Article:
Some of you know this already, but here are some more detailed links: http://tetongravity.com/forums/showthread.php?t=50557
Very, very sad day for the sport.
Very, very sad day for the sport.
|4/3-- 10:30 pm PDT--- Doug Coombs has been killed in a fall while skiing in or around La Grave, France. Details of Coomb's death are just starting to emerge, but earlier reports that the legendary guide and pioneering extreme skier was caught in an avalanche appear to have been erroneous. The most current information we are receiving, from a source in contact with people on the scene in La Grave, is that Doug Coombs was skiing at the end of the day with three friends. They were descending a steep couloir. One of the four, reportedly a man from Colorado who had been a regular in La Grave the past couple of seasons, began skiing first, while Coombs and the others watched from above. The friend from Colorado apparently hit a patch with an ice layer underneath and fell in what was described as a definite "no-fall" zone. The Coloradoan reportedly washed over a cliff and disappeared from view.
At this point the details become sketchy. Coombs is said to have wanted to get a rope in order to check on his fallen friend's condition. While assessing the situation, Coombs also fell. The remaining two skiers in the party then called for a heli rescue. When the helicopter arrived some 20 to 30 minutes later, Doug Coombs was already dead. The victim from Colorado was still breathing, but unfortunately died later in the hospital.
Once called the "Clark Kent of skiing" by Skiing Mag, the unassuming-looking Doug Coombs began his guiding career in 1986 as a heli guide in Jackson, Wyoming. He won the first ever World Extreme Skiing Championships in Valdez Alaska in 1991, and soon after returned with his wife Emily to start the first heli ski operation there, Valdez Heli-Ski Guides. Within a few years, Doug and Emily's operation employed a team of 12 guides using three A-star helicopters to serve clients from all over the world. In 1997 the Coombs' moved their other operation-- Doug Coombs Steep Skiing Camps Worldwide-- to the European alps, running camp sessions out of Verbier and La Grave.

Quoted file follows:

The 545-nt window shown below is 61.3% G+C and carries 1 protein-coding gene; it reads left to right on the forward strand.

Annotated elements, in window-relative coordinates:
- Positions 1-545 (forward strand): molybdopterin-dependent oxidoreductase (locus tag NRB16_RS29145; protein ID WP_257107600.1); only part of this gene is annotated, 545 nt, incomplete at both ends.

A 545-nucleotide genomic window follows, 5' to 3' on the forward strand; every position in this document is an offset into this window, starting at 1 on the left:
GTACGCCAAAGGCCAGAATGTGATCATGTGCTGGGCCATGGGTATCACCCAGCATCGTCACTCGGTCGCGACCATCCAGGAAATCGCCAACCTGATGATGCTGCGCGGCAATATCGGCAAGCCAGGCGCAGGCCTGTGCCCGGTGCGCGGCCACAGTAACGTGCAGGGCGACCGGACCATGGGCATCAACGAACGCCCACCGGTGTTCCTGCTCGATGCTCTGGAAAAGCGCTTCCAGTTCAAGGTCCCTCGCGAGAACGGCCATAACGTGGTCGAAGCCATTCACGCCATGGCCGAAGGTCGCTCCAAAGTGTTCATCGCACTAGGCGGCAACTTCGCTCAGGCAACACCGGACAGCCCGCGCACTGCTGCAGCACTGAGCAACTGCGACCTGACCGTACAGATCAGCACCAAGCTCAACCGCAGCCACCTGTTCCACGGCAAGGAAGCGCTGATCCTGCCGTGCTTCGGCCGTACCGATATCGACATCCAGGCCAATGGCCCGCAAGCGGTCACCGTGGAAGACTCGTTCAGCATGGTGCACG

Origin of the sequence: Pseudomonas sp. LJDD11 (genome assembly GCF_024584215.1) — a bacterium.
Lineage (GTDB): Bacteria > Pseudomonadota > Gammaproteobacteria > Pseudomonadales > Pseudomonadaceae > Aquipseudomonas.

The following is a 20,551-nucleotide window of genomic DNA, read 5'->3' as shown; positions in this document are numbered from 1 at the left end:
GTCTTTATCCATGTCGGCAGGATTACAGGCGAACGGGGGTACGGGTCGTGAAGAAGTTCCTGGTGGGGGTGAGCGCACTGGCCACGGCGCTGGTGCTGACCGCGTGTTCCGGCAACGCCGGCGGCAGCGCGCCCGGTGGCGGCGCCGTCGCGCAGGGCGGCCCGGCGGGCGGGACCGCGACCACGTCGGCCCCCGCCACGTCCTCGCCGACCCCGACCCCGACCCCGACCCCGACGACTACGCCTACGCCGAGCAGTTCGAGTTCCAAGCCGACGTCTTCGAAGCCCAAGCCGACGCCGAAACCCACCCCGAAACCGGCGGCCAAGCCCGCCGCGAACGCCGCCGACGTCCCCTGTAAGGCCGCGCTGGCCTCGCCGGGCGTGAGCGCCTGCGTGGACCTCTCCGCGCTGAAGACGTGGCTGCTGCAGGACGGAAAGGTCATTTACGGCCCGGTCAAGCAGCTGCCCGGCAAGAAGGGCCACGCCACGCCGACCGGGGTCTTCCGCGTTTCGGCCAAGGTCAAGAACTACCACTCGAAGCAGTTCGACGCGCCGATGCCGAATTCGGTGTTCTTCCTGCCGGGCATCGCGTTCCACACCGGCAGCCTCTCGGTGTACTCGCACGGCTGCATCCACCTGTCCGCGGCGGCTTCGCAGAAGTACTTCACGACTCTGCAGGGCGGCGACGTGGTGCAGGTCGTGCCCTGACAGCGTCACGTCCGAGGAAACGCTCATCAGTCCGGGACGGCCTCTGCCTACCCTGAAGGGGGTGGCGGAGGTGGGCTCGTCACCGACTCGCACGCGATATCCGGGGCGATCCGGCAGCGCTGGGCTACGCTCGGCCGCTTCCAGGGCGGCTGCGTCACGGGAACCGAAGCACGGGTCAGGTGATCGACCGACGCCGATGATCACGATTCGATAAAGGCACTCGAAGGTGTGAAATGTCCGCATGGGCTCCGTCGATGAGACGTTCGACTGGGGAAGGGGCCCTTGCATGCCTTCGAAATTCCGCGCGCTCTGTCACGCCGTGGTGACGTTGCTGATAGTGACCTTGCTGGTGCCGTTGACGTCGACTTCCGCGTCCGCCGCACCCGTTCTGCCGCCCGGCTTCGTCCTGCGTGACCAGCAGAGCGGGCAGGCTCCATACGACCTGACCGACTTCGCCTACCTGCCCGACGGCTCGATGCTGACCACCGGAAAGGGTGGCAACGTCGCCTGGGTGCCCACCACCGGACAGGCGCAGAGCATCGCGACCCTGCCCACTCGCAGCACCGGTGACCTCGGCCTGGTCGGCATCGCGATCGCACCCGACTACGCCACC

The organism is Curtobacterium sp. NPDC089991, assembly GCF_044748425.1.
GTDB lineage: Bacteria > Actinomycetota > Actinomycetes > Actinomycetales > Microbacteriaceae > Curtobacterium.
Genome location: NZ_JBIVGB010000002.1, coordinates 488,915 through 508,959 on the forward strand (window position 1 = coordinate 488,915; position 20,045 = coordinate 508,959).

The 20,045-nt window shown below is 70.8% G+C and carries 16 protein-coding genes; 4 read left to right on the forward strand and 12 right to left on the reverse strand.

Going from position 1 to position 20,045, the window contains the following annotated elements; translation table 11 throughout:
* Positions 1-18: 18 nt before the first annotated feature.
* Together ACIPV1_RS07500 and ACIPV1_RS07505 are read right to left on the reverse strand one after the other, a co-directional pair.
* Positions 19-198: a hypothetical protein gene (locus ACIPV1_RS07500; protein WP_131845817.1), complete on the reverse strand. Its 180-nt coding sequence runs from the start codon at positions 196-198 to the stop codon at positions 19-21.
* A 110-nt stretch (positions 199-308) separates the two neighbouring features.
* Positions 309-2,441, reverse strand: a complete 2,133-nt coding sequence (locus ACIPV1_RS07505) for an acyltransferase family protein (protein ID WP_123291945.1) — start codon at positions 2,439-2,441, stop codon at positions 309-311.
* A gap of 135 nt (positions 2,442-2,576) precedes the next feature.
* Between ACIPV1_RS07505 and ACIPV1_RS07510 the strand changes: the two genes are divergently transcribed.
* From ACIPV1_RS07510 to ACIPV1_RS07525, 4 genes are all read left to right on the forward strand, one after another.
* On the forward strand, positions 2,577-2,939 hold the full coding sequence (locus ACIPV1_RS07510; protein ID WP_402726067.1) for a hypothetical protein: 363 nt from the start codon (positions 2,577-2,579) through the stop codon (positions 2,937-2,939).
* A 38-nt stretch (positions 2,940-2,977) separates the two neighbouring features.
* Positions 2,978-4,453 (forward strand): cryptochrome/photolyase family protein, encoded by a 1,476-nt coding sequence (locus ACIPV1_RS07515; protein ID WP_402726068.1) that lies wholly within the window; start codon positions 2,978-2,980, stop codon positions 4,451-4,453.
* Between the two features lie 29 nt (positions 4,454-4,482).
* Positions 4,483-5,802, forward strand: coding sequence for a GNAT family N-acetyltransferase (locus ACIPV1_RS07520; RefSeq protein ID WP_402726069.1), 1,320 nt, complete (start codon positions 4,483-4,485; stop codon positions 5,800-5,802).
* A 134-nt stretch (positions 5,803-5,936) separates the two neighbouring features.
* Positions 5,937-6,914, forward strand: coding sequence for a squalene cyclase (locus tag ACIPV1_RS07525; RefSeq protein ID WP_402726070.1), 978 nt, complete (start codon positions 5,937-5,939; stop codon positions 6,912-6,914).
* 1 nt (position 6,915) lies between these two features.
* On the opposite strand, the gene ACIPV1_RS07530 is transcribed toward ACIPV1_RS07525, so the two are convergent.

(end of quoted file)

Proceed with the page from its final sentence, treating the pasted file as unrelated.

Reaction to the news of the untimely and tragic death of Doug Coombs has been pouring in all evening. Russell Rainey called in to share stories of skiing with Coombs in and around Jackson Hole. "Doug Coombs was such a beautiful skier and human being," said Rainey. "The last time I skied with Doug was here at Snow King of all places. We ran bumps together over and over on the steepest run on the mountain. The bumps were so big we would lose sight of each other in the troughs, but Doug made it look easy and he was as relaxed as he would have been sipping espresso in the lodge." Rainey continued, "but the thing that made Doug such an outstanding person was his way with people. When he was instructing or coaching he had the ability to make everyone feel special, whether they were negotiating a steep and hairy chute, or making turns down a blue run. He would tell them how great they were doing and just be super supportive. I was sickened by the news tonight of Doug's passing. It's such a terrible loss to the skiing community, and a horrible tragedy for Emily and their young son. My heart goes out to them"
Others recalled Coombs' easy style, quick smile and warm personality. "He was just an incredibly good guy," said one, a sentiment that seems to be shared by all who knew him.
Stand by for more news from La Grave and Jackson, and more reaction from the worldwide skiing community to the death of Doug Coombs.